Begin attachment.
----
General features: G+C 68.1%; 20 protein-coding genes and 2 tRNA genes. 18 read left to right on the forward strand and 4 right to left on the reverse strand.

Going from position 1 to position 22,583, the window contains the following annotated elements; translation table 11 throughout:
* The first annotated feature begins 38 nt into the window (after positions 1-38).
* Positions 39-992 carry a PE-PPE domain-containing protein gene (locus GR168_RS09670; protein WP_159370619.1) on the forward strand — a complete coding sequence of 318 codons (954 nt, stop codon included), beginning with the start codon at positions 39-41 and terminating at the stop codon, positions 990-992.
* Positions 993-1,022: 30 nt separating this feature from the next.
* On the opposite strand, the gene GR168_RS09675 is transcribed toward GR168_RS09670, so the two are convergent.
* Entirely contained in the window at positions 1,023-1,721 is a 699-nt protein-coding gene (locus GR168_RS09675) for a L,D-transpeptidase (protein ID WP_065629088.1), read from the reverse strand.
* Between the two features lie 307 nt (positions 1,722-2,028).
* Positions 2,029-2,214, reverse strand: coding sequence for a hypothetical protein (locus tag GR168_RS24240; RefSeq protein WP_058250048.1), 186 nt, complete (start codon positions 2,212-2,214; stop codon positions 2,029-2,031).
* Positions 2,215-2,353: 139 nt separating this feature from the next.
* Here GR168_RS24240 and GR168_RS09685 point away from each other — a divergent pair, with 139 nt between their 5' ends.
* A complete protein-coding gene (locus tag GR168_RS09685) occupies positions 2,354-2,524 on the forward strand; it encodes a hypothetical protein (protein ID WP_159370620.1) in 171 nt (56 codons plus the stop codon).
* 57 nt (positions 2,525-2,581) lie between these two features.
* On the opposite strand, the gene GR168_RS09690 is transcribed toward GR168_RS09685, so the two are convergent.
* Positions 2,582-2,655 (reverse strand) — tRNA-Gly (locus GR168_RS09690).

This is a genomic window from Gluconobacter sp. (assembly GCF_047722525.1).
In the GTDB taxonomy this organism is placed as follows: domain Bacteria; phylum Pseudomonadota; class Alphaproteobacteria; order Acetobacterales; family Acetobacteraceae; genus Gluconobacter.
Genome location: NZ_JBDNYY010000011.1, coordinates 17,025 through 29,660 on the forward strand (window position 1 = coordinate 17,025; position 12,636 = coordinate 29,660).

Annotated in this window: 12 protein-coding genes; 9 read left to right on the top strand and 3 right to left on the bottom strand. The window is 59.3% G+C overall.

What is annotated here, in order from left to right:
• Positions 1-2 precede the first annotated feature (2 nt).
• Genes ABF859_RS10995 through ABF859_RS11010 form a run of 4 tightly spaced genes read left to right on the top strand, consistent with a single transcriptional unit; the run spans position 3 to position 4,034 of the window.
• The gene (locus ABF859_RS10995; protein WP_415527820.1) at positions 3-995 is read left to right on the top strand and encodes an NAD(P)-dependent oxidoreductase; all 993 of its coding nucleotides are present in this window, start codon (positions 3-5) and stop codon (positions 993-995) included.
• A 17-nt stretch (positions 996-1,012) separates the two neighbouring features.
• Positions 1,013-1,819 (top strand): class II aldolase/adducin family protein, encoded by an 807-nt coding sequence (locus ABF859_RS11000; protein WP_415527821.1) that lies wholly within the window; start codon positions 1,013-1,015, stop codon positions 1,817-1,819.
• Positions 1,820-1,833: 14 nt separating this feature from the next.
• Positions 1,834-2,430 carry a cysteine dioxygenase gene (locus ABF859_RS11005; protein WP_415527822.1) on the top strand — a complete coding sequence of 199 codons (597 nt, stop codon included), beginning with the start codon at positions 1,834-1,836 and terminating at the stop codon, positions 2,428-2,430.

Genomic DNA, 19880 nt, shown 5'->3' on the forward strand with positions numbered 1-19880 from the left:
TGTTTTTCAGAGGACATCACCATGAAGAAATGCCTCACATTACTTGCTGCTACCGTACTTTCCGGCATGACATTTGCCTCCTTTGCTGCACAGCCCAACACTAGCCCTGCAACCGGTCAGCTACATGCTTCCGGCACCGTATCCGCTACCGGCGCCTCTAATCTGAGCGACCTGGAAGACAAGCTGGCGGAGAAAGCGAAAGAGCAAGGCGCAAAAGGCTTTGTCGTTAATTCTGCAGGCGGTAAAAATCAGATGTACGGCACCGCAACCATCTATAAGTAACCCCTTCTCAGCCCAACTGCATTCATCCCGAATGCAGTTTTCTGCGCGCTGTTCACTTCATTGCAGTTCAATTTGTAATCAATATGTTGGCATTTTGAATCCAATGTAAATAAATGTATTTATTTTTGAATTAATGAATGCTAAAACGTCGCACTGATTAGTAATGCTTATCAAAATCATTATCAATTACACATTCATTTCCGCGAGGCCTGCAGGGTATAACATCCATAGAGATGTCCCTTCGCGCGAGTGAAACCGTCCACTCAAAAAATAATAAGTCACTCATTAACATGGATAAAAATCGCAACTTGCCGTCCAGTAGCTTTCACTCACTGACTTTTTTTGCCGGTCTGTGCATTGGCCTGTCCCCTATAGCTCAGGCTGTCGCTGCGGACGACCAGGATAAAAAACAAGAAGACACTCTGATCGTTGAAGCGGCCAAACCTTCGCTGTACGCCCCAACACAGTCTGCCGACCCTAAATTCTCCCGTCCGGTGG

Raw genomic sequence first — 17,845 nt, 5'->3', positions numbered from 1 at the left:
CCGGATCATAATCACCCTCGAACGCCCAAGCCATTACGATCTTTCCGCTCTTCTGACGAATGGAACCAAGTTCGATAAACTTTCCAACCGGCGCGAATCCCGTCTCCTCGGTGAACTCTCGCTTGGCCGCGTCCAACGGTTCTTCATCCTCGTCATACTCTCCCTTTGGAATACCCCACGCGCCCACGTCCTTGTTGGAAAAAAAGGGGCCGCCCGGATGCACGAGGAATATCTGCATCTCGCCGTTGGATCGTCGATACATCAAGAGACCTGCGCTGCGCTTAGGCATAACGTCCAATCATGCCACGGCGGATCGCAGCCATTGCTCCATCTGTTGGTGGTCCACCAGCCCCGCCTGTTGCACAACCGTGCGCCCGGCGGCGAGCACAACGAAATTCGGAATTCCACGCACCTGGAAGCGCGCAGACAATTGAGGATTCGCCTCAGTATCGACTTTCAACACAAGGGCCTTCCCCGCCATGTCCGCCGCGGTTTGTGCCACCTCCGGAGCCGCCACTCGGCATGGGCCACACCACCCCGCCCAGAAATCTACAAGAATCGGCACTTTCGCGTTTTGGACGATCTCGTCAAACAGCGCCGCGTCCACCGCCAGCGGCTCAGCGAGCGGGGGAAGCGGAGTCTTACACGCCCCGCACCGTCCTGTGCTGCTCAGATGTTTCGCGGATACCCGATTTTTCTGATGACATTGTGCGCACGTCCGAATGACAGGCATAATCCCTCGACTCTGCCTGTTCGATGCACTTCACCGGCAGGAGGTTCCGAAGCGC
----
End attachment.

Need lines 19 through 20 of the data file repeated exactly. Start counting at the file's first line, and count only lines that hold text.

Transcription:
Annotated in this window: 12 protein-coding genes; 9 read left to right on the top strand and 3 right to left on the bottom strand. The window is 59.3% G+C overall.

What is annotated here, in order from left to right: